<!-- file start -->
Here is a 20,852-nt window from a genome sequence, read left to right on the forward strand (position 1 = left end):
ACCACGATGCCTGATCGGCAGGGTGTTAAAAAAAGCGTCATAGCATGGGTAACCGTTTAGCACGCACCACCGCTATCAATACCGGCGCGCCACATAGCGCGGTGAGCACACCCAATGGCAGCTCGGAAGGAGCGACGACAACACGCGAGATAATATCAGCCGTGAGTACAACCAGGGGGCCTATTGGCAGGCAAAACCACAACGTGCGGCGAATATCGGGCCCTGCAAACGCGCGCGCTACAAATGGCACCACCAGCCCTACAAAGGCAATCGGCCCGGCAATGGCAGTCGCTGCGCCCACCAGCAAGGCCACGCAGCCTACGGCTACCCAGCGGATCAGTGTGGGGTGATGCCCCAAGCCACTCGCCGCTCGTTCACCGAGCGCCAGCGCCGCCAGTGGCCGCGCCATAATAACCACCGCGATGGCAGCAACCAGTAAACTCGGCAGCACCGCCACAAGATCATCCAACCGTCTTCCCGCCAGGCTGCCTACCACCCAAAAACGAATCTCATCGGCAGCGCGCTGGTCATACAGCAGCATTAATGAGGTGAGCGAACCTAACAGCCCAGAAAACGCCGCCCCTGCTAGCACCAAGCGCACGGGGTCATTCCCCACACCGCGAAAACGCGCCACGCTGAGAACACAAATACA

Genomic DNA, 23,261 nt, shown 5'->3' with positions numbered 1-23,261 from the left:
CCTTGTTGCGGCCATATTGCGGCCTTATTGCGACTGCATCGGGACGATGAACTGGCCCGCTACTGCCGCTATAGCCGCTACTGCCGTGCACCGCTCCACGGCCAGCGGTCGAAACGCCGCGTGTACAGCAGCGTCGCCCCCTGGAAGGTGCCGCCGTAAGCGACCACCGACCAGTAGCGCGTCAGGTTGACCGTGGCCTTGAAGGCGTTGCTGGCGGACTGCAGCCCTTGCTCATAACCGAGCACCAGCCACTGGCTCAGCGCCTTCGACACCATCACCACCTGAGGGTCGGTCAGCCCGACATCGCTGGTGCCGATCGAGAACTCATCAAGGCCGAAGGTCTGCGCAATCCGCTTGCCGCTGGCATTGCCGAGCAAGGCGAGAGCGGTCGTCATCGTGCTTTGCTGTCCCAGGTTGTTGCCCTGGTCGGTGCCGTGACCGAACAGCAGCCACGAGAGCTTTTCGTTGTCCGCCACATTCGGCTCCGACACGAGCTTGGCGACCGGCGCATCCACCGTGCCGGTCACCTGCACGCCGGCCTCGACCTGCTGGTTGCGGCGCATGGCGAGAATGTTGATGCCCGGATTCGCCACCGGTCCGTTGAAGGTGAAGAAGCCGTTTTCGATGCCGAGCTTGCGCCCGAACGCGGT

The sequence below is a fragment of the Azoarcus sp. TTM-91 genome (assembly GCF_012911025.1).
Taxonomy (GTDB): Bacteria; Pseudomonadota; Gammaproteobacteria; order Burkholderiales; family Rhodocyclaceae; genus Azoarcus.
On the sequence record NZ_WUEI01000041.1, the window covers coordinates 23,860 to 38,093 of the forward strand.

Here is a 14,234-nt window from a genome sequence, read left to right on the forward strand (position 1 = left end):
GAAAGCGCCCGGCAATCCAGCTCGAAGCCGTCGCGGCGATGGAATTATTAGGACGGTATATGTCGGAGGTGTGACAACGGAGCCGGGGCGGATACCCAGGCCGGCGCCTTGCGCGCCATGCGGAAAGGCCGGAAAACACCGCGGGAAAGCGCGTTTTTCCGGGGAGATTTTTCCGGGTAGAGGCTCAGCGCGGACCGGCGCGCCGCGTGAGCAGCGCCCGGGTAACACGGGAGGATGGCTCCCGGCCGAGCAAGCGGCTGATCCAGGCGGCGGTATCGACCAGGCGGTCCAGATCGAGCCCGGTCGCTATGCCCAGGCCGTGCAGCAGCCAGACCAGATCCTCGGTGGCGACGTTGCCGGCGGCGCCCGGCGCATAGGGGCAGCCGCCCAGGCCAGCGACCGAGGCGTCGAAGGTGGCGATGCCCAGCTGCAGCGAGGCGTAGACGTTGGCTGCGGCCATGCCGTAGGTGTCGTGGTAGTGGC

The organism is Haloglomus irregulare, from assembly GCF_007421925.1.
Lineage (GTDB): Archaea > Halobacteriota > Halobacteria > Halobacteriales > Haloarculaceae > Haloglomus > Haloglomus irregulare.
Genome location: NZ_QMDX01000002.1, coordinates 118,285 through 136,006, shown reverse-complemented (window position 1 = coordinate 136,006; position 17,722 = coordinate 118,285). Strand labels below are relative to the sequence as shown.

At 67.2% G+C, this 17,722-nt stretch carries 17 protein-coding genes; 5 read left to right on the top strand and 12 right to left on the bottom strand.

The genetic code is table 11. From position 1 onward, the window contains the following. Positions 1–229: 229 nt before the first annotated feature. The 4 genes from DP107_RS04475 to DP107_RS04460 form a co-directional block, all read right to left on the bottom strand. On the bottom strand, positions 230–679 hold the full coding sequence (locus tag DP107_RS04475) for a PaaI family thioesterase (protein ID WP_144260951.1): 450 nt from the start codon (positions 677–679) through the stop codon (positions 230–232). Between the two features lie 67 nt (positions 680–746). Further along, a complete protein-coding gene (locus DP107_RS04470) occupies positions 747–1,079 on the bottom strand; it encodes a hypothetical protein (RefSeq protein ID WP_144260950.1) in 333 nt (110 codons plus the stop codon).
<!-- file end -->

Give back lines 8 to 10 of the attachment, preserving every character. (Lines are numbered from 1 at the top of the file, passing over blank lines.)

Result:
Here is a 14,234-nt window from a genome sequence, read left to right on the forward strand (position 1 = left end):
GAAAGCGCCCGGCAATCCAGCTCGAAGCCGTCGCGGCGATGGAATTATTAGGACGGTATATGTCGGAGGTGTGACAACGGAGCCGGGGCGGATACCCAGGCCGGCGCCTTGCGCGCCATGCGGAAAGGCCGGAAAACACCGCGGGAAAGCGCGTTTTTCCGGGGAGATTTTTCCGGGTAGAGGCTCAGCGCGGACCGGCGCGCCGCGTGAGCAGCGCCCGGGTAACACGGGAGGATGGCTCCCGGCCGAGCAAGCGGCTGATCCAGGCGGCGGTATCGACCAGGCGGTCCAGATCGAGCCCGGTCGCTATGCCCAGGCCGTGCAGCAGCCAGACCAGATCCTCGGTGGCGACGTTGCCGGCGGCGCCCGGCGCATAGGGGCAGCCGCCCAGGCCAGCGACCGAGGCGTCGAAGGTGGCGATGCCCAGCTGCAGCGAGGCGTAGACGTTGGCTGCGGCCATGCCGTAGGTGTCGTGGTAGTGGC

The organism is Haloglomus irregulare, from assembly GCF_007421925.1.